When it comes to archaeology, few dig sites are as broad and astounding as Dura-Europos. The Seleucid Empire — one of a few empires that came to power after the death of Alexander the Great — founded the city around 300 B.C.E. An array of different empires conquered the city throughout its existence. First, the Parthians took Dura-Europos in the 2nd century B.C.E. They ruled the region until the Roman Empire took the city from them in 165 C.E. In less than 100 years, the city was again under threat. This time, the invading army was the Sassanid-Persian Empire. They besieged and overran the Roman defenses somewhere around 256 C.E. 

While the Dura-Europos archeological dig site has an astounding variety of preserved city structures and temples — Jewish synagogue, Christian house-church, and a cult of Mithras Mithraeum — the surviving evidence of the Sassanid siege of the city is equally important. Tower 19, one of the points the Sassanid attacked during the siege of Dura-Europos, provides tangible evidence of one of the less-discussed tactics of ancient warfare: sapping (tunneling and mining to weaken defenses). Dura-Europos’ assault ramps and sapping tunnels allow rare visualizations of ancient styles of warfare.

The dig site of Dura-Europos not only has evidence of a Sassanid sapping tunnel but they also found a Roman countermine, which was used by the Romans to intercept the besieging tunnelers. The tunnels of the sappers and the counter-miners met, and an underground skirmish broke out. What occurred next is not known; the only fact is that one Sassanid skeleton and 20 Roman skeletons were found in the underground tunnels.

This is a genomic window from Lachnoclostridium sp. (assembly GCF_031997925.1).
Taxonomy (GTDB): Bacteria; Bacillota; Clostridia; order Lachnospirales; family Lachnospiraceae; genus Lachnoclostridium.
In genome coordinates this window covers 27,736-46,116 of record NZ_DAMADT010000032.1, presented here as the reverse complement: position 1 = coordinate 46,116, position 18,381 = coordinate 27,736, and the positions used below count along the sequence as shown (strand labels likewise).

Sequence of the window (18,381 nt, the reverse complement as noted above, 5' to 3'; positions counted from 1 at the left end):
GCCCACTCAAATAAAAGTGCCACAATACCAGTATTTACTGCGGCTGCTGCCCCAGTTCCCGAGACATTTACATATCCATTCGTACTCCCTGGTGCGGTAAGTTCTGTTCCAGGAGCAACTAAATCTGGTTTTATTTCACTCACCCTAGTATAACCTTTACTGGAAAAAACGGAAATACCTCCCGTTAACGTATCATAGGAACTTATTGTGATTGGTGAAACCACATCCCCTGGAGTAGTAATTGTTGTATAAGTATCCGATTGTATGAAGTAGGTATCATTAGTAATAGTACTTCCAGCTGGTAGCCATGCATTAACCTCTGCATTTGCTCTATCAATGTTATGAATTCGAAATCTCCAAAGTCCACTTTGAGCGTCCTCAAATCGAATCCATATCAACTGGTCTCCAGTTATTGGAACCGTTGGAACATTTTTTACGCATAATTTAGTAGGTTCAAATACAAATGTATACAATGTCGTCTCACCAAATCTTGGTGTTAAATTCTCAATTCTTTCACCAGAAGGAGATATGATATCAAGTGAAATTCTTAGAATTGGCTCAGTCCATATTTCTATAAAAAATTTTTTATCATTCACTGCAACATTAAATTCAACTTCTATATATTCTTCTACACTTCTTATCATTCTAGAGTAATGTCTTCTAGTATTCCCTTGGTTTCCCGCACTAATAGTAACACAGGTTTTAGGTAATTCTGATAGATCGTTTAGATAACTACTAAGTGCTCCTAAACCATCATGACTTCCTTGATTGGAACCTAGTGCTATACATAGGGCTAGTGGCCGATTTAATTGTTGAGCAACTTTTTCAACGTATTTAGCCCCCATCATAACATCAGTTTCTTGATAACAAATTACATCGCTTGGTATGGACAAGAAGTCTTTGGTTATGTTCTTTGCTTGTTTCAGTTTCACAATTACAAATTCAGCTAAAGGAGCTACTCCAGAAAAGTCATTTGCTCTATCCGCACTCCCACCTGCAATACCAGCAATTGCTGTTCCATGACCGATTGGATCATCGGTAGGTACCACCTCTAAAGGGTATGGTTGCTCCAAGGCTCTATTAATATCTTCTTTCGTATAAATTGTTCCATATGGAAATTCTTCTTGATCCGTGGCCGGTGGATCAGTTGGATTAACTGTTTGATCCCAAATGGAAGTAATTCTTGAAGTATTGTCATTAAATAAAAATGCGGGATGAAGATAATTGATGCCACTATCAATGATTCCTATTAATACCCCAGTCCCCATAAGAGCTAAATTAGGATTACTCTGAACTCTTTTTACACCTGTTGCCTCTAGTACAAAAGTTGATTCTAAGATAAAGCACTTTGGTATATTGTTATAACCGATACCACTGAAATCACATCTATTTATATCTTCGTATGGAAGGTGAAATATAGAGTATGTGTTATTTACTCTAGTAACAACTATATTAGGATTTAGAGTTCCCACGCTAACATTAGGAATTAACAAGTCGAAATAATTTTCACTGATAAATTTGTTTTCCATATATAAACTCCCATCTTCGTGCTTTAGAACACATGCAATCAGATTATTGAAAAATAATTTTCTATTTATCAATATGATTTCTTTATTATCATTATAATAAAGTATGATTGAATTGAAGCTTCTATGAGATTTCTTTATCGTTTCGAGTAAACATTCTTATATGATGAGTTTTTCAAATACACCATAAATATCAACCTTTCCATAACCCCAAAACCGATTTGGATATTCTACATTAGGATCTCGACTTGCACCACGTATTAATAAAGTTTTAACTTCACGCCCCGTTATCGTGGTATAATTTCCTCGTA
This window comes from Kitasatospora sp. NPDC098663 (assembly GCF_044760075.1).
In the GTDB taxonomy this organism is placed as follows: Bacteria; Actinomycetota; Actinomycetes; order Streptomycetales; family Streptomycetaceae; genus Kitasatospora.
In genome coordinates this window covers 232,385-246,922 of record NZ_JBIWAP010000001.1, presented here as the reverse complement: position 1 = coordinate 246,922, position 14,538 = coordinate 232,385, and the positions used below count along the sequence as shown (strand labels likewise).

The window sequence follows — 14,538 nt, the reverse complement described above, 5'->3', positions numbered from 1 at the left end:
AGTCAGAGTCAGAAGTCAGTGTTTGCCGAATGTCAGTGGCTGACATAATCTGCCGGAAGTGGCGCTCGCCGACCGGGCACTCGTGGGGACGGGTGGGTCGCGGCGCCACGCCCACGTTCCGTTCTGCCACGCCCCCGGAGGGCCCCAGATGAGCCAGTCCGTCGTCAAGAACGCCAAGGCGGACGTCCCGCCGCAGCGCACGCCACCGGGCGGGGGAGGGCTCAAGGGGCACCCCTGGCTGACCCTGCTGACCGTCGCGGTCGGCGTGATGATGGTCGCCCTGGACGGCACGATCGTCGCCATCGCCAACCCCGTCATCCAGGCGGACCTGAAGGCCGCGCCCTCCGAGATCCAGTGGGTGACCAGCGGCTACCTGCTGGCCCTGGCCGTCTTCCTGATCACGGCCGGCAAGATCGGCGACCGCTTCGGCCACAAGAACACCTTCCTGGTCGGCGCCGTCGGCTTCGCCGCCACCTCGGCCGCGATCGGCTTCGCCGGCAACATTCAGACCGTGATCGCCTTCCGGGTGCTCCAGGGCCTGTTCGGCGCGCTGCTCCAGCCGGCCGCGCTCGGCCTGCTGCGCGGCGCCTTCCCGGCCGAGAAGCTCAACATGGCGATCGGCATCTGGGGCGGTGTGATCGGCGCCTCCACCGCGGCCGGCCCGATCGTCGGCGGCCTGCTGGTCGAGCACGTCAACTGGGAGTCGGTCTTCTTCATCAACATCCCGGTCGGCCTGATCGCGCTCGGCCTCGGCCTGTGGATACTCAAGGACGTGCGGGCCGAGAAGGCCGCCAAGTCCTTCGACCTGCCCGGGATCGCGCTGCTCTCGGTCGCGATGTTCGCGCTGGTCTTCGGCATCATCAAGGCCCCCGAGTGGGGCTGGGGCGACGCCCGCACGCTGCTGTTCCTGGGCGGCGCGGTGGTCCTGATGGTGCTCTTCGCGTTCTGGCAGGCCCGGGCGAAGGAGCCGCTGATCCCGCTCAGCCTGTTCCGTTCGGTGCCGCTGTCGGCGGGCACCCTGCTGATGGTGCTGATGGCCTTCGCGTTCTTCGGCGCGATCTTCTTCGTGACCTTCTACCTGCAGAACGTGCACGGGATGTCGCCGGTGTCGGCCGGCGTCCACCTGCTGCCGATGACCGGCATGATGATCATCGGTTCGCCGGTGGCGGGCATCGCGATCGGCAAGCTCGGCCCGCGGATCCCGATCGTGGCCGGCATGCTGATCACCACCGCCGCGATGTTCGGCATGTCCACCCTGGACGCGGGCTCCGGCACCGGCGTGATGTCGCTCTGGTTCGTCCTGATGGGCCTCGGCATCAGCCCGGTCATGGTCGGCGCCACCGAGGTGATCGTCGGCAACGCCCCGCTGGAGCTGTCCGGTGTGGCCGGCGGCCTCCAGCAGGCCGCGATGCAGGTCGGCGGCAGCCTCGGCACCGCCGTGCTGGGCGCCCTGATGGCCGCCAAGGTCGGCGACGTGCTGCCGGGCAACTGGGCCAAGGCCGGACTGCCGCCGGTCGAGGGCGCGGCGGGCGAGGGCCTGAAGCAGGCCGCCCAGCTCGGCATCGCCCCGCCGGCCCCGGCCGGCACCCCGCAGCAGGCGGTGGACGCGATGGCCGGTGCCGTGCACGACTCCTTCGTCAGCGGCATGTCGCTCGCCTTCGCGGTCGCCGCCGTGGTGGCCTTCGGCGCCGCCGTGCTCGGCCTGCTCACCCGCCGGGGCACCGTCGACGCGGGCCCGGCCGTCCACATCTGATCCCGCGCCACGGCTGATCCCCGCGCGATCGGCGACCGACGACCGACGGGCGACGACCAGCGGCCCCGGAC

Robert du Mesnil du Buisson’s theory of the events is that the Sassanians set fire to the Roman countermine, causing fearful city defenders to block the exit, trapping the 20 Roman soldiers inside. Dr. Simon James has an alternate theory that points to an early form of chemical warfare. He claims that the Sassanians created a poisonous smoke that killed the Romans in the tunnel. As the Roman countermine was higher up than the Sassanid sapping tunnel, any poisonous smoke would have risen up to the Romans. Either way, something happened to leave men dead in the tunnels of Dura-Europos until their recent excavation.

Sassanid Soldier from Tower 19, Yale University Art Gallery

Remains of the south wall of Dura-Europos

Palmyra Gate of Dura-Europos

Synagogue of Dura-Europos

You can read HistoryBuff Contributor Carly Silver’s incredibly in-depth account of Dura-Europos’ history and excavation and Judith Weingarten’s article on the same subject.